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1. Describe the Innovation
Exactly what will be different in the students' experience after the change you propose as compared to the current situation? The ideal experiment manipulates only one factor at a time, thus enabling very direct causal links to be explored. In practice, a number of changes may have to take place at once for reasons of expedience.
2. Decide the parameters of your experimental design
3. Define "success"
4. Decide how to measure successfulness
Be aware that what you measure, and what you are interested in, may be subtly or even profoundly different. Some things may be easily measured (like the scores in a multiple-choice examination) while others (like the depth of understanding of some concept) may be considerably more difficult to measure; and the temptation is always to take the simple course. On the other hand, good, simple proxy measures can often be found for the outcome of interest. It is not necessary that the measurement you collect be direct, but only that it is strongly correlated with what you need to know about.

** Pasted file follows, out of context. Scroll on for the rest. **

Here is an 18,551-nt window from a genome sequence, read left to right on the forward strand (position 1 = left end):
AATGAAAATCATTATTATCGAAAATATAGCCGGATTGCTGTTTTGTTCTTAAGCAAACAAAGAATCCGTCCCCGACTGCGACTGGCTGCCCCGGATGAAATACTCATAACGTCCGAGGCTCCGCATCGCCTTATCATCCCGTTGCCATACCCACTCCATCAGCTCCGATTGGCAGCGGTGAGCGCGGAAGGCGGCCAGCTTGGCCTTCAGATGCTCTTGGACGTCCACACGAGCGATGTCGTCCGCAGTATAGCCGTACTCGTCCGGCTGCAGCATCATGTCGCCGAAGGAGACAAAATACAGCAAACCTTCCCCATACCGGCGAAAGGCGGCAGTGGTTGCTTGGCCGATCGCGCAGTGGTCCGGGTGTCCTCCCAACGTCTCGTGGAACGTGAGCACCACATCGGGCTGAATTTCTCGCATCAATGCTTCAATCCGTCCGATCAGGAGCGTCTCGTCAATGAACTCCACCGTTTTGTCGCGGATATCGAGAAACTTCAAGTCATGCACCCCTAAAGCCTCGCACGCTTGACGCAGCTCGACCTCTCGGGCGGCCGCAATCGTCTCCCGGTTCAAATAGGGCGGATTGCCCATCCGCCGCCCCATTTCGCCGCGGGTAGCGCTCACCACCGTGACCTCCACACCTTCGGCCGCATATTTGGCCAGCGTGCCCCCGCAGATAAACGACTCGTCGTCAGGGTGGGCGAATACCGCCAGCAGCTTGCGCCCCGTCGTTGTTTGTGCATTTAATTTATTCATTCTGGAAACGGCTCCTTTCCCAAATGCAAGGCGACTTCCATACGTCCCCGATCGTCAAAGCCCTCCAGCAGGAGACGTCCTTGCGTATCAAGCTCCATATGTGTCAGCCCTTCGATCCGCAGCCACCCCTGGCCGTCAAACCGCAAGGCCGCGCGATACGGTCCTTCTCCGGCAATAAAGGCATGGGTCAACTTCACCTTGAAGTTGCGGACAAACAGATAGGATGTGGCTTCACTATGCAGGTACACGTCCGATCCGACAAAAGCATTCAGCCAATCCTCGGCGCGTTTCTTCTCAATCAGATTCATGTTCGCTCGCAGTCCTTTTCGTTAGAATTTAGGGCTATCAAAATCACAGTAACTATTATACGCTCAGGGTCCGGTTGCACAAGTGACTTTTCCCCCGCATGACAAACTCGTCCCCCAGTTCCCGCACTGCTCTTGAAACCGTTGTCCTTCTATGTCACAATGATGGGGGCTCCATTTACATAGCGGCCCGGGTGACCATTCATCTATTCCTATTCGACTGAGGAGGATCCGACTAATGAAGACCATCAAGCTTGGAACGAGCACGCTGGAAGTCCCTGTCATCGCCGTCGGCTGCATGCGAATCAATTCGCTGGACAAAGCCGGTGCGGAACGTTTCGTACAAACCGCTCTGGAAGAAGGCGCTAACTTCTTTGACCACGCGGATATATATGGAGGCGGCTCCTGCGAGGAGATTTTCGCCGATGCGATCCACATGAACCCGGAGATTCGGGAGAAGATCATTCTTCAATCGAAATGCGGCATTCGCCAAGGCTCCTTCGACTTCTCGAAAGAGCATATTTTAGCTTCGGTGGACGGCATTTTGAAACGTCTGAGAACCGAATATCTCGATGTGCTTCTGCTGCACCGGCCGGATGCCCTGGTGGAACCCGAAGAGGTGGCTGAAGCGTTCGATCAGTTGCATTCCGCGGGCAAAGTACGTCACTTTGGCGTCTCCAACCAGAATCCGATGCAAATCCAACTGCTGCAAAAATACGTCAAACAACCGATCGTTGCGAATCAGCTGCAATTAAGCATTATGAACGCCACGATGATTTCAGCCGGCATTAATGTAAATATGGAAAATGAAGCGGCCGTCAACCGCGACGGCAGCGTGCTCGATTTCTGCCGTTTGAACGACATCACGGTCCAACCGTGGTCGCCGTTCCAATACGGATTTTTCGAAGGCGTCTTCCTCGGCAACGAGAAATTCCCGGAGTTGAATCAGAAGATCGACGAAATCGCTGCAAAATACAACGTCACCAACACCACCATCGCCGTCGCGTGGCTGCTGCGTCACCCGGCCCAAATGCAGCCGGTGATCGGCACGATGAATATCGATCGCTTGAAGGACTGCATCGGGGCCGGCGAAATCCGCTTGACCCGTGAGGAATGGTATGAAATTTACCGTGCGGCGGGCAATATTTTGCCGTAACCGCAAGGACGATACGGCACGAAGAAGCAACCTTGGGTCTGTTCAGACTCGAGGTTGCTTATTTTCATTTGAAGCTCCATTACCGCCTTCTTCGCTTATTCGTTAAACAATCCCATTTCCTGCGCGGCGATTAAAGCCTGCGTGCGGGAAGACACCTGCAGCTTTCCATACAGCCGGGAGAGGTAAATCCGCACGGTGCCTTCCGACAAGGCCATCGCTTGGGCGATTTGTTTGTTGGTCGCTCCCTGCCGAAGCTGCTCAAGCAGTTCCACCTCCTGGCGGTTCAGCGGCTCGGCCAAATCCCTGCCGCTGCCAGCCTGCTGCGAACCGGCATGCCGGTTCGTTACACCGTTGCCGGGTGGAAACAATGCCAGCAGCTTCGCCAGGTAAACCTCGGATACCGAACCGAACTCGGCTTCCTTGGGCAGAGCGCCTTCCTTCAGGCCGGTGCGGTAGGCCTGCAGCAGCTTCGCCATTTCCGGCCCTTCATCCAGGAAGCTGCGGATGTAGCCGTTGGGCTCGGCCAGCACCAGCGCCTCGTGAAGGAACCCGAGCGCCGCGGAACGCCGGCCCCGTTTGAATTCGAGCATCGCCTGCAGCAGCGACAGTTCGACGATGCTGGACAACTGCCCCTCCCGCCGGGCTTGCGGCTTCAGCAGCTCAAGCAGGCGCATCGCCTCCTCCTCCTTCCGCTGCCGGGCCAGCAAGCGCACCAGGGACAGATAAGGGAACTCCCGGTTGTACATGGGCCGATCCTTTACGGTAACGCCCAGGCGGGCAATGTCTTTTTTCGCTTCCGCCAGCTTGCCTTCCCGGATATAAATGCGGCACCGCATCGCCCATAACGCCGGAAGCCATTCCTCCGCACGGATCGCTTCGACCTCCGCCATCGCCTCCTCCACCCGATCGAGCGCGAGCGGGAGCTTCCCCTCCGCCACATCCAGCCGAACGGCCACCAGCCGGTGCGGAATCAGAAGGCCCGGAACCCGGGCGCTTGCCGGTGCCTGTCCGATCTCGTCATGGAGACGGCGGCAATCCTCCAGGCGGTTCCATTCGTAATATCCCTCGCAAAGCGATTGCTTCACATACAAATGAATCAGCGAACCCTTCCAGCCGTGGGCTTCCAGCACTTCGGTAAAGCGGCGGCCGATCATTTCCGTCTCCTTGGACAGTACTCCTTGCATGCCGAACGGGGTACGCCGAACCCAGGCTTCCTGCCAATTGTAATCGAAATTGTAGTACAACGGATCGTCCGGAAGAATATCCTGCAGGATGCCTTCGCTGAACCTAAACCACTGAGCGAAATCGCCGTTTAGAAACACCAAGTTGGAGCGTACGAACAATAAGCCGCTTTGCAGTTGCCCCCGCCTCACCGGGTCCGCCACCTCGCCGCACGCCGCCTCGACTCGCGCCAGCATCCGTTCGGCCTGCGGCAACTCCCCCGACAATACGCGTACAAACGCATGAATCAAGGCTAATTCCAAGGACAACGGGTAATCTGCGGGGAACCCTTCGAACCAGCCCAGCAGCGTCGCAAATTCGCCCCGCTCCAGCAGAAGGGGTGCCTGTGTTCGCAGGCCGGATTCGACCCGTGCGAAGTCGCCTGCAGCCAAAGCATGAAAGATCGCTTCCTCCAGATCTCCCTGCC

5. Analyse your data.
Do not think about statistical significance as being an all or nothing thing but as an expression of your confidence in coming to a particular conclusion or making a particular claim.
Always begin the analysis with a general exploration or your data. Consider using confidence intervals first, as a good general comparison between datasets. If it appears that differences do exist, then proceed to some test of statistical significance.
Descriptive statistics (like an arithmetic mean) can be calculated, or some graphical technique (such as the plotting of a histogram) can be employed to display differences between your baseline (pre-intervention) and novel (post-intervention) measurements. Inferential procedures enable the exploration of the statistical significance of such differences. Basically, these latter procedures enable you to express the size of the differences between two (or more) groups in relation to the spread of the individual measurements within the groups.
Quote: a word of caution
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Last modified: 25 March 1999.